This article is a secular-minded elucidation of the first chapter of the book of Genesis based on the original Hebrew text, with translation and commentary.
According to Orthodox Judaism, nothing has value unless it is for the sake of God. Could such a belief perpetuate a religious worldview in which a people who see themselves as being "chosen" by God slip into an ethnocentric myth that is both closed-minded and dangerous? Speaking as an Israeli citizen and former Orthodox Jew, the author critiques the genealogical saga from Abraham to the Babylonian Captivity while shedding much light on our contemporary world.
A short review of the goals of the Jewish faith.
Demonstrates from sources that in the time of Jesus the Jews had the full practice of their own laws, and that these laws required that Jesus be taken down Friday, that he be placed in a temporary tomb for the Sabbath, and that he be buried Saturday night in a special graveyard reserved for criminals. Therefore, Jesus could not have been in the tomb of Joseph Sunday morning. Also, a "third day" motif in Jewish law and exegesis is examined that may relate to early Christian resurrection belief.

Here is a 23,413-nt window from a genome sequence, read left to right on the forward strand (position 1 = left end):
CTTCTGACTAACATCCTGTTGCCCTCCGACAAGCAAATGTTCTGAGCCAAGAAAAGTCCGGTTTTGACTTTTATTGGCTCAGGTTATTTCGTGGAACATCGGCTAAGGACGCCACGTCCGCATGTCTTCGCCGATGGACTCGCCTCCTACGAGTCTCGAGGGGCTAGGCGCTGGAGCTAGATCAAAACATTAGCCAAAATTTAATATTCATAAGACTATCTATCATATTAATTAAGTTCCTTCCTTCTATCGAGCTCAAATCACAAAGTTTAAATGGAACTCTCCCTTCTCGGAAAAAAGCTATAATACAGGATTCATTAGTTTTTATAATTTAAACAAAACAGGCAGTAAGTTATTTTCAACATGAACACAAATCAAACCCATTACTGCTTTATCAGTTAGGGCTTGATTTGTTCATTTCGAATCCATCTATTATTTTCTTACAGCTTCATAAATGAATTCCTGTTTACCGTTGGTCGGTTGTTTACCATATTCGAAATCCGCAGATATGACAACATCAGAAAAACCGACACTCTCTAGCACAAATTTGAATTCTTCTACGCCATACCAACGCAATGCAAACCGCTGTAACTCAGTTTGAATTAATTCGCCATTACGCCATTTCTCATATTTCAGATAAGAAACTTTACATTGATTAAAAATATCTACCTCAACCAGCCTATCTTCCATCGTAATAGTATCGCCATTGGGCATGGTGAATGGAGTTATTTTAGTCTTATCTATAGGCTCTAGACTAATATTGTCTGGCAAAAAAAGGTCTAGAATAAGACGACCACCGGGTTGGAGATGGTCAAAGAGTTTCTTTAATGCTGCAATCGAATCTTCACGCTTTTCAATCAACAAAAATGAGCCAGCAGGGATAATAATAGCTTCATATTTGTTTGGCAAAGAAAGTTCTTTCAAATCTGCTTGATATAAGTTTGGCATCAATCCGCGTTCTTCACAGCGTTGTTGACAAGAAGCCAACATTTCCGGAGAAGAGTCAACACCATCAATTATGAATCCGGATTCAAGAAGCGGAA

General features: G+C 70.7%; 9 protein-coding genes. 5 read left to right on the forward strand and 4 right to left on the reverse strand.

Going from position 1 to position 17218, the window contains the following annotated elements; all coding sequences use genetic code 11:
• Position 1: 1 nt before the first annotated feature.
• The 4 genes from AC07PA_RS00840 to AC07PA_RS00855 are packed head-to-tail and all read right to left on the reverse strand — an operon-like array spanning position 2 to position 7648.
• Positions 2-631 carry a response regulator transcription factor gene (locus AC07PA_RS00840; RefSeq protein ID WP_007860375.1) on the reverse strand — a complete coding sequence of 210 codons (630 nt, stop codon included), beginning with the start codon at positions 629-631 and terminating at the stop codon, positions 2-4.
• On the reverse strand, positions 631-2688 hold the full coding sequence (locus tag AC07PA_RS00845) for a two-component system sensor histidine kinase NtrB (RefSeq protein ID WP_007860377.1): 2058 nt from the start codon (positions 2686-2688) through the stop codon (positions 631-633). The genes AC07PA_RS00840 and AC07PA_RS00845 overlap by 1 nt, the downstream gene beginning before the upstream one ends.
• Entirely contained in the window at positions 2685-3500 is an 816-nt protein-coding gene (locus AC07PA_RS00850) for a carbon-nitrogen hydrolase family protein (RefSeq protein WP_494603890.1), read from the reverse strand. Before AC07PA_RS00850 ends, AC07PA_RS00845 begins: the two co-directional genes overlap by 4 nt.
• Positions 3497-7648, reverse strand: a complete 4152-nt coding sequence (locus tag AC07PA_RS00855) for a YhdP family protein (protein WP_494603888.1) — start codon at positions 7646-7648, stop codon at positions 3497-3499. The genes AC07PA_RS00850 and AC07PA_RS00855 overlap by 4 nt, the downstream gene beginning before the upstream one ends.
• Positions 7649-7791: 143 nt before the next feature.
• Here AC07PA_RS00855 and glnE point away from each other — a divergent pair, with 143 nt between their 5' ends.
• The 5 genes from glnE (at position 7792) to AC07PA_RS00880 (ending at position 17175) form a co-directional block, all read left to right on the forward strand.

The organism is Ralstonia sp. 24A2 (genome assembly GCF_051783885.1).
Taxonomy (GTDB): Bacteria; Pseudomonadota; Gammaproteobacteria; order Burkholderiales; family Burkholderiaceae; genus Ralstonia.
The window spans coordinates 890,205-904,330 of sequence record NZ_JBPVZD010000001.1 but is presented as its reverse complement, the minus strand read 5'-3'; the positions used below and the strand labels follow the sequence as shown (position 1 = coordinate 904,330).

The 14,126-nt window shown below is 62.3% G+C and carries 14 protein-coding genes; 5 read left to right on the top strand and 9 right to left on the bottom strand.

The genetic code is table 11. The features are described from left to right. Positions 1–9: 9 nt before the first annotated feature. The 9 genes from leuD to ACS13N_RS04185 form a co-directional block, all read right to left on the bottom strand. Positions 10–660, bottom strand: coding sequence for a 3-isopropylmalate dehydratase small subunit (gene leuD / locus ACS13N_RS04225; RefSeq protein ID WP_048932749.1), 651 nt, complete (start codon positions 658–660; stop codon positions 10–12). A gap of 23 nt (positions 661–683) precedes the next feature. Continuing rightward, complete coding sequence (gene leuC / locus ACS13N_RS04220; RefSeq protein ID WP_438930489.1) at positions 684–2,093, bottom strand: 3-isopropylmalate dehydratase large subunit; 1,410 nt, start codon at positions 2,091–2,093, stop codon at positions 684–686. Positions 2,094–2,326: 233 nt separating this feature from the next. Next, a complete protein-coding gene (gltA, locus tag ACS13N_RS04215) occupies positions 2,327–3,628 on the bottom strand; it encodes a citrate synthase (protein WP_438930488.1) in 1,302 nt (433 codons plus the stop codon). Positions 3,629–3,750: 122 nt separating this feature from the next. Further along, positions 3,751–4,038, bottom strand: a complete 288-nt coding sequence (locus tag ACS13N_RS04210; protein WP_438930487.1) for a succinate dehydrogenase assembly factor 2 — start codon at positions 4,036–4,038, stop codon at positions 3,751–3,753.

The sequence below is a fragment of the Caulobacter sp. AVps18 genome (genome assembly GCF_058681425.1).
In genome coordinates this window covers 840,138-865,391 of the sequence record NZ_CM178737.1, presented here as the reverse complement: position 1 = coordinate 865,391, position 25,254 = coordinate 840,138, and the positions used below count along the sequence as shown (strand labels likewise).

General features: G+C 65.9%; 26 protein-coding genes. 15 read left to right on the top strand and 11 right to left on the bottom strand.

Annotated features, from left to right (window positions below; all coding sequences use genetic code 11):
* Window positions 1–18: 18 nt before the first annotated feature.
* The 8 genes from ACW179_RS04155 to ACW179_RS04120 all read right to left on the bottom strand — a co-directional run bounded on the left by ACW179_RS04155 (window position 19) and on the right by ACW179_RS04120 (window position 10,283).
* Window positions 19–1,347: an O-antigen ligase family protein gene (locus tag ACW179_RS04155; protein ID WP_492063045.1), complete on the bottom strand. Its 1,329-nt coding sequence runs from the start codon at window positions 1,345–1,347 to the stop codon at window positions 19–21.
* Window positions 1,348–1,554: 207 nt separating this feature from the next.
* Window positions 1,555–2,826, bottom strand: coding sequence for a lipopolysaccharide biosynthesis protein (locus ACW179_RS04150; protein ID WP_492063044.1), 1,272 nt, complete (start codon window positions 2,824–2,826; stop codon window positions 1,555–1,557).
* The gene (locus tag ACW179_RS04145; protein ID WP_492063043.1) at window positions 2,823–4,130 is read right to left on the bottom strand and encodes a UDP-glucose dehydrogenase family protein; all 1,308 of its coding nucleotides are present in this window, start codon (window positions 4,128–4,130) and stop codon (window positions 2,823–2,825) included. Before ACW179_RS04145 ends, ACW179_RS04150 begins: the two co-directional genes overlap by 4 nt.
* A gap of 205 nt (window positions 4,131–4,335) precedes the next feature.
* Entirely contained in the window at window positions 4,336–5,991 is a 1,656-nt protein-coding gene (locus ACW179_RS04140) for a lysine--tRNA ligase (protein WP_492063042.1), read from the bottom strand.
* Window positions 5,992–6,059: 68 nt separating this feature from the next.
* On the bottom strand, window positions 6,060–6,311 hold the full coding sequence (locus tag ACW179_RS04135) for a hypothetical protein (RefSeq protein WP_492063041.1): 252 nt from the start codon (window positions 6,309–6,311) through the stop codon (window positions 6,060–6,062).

Was the burial of Jesus a temporary one, because of time constraints? (October 3, 2002) by Glenn Miller (Off Site)
Miller rebuts the hypothesis that Jesus' body was only temporarily stored in Joseph of Arimathea's tomb. [Note: Carrier's 2001 essay was updated in May 2002 to address Miller's significant points.]
In this essay Michael Moore provides ample evidence that discrimination against the handicapped is often doctrinally justified in all five of the major world religions today. Moore cites not only direct scriptural support for discriminatory attitudes toward the disabled, but also actual instances of such discrimination by religious perpetrators and even apologists' use of explicit arguments for holding handicapped persons in low regard. The specific example of religiously inspired discrimination against the disabled illustrates the more general point that believers can use scripture to rationalize virtually any human behavior.
As do fundamentalist Christians with the empty tomb, Orthodox Jews base their faith on the alleged historical fact of the revelation at Mount Sinai. This essay rebuts one argument for the historicity of a public revelation put forward by Rabbi Yehuda Halevi and Rabbi Dr. Dovid Gottlieb.